rolling back

After backlash, city tweaks new special education funding rules

The Department of Education is rolling back some special education policies that drew sharp criticism last week from many principals.

The principals were alarmed by a deadline, originally set for today, to “clean up” data about students with disabilities. The deadline raised concerns that the department would take back funds from schools whose students fell into lower-than-anticipated funding tiers.

“The last-minute data capture has left us scrambling to account for potentially massive cuts to our budgets halfway through the school year,” 20 principals wrote Thursday in a letter to Chancellor Dennis Walcott.

In an email sent late Friday, the department’s chief financial officer, Michael Tragale, told principals that the department would push back the deadline and relax a particularly anxiety-inducing rule so schools could retain their special education funds.

“If your school operates on a seven period day (eight periods minus lunch), students that receive special education services in their four core classes (English, Math, Science and History) will be identified for funding purposes as students who receive full-time special education services,” he wrote, noting that the policy could change again next year.

Under the arrangement, students technically spend 57 percent of their time in special education classes, narrowly missing a 60 percent cutoff to draw extra funding. Some principals said they had so many students falling just below the threshold that they faced having to return more than $100,000 to the department.

Tragale also assured principals that reclassifying some students who receive special education services as “general education” in the department’s attendance and budgeting data system, as the department is asking them to do, would not lower the schools’ annual grades, which some principals had feared. The department will still count the students as having disabilities when awarding extra credit to schools whose highest-need students make academic progress.

And Tragale said all schools would have an extra week to check data about students with special needs. The extra time will increase the likelihood that schools’ data — and funding — are accurate. But it also means additional time away from students for special education teachers charged with resolving more than 50,000 discrepancies between two data systems.

A high school principal said he was relieved to learn that he would not lose funding because of the way his school schedules students with disabilities. But he said the department would be better off rolling new policies out slowly than scaling them back after drawing protest.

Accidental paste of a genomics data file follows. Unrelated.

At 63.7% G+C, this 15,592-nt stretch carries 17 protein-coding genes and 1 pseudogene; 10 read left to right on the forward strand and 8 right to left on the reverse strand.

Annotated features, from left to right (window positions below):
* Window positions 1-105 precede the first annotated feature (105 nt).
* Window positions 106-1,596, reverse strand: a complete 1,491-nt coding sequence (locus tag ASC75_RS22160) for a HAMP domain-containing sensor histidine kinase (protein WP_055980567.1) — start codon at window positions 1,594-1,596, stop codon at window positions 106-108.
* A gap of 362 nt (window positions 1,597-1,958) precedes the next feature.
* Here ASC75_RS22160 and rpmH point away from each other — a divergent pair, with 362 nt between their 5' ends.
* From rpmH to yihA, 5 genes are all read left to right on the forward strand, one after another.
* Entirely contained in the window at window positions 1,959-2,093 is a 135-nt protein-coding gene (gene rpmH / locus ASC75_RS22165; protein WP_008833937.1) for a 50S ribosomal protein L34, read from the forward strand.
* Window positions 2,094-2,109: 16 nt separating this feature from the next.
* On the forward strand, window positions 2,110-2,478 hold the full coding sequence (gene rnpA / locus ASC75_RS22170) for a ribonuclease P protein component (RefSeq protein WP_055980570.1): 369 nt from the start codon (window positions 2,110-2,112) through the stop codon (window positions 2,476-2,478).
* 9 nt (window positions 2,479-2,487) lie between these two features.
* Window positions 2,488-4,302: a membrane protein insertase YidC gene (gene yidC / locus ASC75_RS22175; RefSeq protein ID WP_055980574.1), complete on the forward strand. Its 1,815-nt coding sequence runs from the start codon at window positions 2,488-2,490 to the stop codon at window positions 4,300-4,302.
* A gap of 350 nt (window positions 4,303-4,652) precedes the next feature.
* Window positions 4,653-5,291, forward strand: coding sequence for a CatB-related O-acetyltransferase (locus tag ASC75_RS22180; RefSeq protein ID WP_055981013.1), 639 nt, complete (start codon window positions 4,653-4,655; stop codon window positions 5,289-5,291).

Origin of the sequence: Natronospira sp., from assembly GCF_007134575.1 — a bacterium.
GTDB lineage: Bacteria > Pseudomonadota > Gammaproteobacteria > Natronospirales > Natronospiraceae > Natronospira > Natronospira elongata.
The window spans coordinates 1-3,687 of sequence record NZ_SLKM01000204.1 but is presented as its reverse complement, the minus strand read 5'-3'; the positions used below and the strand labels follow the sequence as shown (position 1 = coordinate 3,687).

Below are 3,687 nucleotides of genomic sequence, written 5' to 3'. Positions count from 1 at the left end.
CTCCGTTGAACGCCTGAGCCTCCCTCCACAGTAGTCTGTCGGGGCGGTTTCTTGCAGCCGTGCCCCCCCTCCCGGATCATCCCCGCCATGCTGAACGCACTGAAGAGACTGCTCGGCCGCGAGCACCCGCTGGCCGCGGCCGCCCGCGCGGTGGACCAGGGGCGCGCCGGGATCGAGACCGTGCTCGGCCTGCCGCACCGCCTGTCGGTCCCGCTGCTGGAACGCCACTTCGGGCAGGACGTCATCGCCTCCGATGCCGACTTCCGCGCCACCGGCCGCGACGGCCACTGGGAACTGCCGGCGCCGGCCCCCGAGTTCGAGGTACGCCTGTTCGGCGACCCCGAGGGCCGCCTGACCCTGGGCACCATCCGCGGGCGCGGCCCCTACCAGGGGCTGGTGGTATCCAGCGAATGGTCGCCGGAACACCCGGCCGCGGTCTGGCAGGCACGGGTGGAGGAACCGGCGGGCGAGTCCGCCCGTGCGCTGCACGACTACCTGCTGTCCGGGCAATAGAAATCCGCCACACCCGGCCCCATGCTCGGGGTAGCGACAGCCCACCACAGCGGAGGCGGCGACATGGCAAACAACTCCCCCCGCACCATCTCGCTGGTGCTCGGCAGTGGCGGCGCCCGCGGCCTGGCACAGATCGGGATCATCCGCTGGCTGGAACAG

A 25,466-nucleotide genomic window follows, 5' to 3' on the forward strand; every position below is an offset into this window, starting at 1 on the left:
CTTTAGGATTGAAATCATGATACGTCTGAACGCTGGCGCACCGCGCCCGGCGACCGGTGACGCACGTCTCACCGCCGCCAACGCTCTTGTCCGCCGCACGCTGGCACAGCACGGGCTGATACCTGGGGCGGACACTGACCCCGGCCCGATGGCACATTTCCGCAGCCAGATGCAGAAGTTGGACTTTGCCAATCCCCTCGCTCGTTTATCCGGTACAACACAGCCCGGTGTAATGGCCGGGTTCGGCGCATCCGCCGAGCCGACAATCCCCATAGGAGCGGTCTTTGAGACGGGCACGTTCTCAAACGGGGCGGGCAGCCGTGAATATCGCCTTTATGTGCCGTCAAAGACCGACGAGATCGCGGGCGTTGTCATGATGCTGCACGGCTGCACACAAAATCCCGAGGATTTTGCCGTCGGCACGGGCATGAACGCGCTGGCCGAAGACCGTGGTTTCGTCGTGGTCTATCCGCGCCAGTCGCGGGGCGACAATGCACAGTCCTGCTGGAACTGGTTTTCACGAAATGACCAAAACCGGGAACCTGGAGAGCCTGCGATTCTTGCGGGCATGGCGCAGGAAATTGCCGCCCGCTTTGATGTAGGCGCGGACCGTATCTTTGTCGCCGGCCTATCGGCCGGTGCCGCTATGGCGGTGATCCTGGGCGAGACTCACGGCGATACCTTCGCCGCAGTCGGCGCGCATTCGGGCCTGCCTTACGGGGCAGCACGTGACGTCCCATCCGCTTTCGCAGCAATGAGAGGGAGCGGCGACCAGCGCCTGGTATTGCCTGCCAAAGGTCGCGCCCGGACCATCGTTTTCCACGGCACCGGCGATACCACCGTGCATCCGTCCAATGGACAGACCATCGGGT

“I compare it to the academic policy changes that were done last year,” said the principal, referring to new policies announced in February 2012. “I don’t agree with all of those, but they certainly gave time and plenty of notice so that schools couldn’t say they’re changing the game on us in the middle. I don’t know why this isn’t the same way.”

Mark Anderson, a teacher who heads the special education department at Jonas Bronck Academy in the Bronx, said he thought that, even addressed, the situation reflected broader problems in the way the city is implementing special education policy changes.

“It just doesn’t seem like there’s someone in charge directing things, from central,” Anderson said. “Sometimes it seems like there’s as much confusion at the upper level as there is at the lower level. And that’s ultimately reflected on the ground level. Because there’s a lack of clarity on how things should be done.”

Tragale’s complete message to principals about the special education data concerns is below:

From: “Tragale Michael”
Date: January 11, 2013, 7:51:38 PM EST
To: “&All Principals”
Subject: Update on Midyear Adjustment Reconciliation

Dear Colleagues:

I understand that our shared effort to provide increased access to students with disabilities has raised a lot of questions regarding the mid-year budget adjustment process. I’m writing to provide additional guidance and clarification for your immediate use.

As you know, the Fair Student Funding formula for students with disabilities was adjusted this year as part of our work to educate students in their least restrictive environment and to provide funds needed for part-time (single and multiple) services. In response to principal concerns regarding the funding formula:

  • We will adjust the formula for schools with a seven period day (eight periods minus lunch), detailed in the Adjustment section below.
  • We will extend the deadline by which you must reconcile student data in ATS to January 23, detailed in the Next Steps section below.
  • We will honor appeals for data discrepancies, detailed in the Next Steps section below.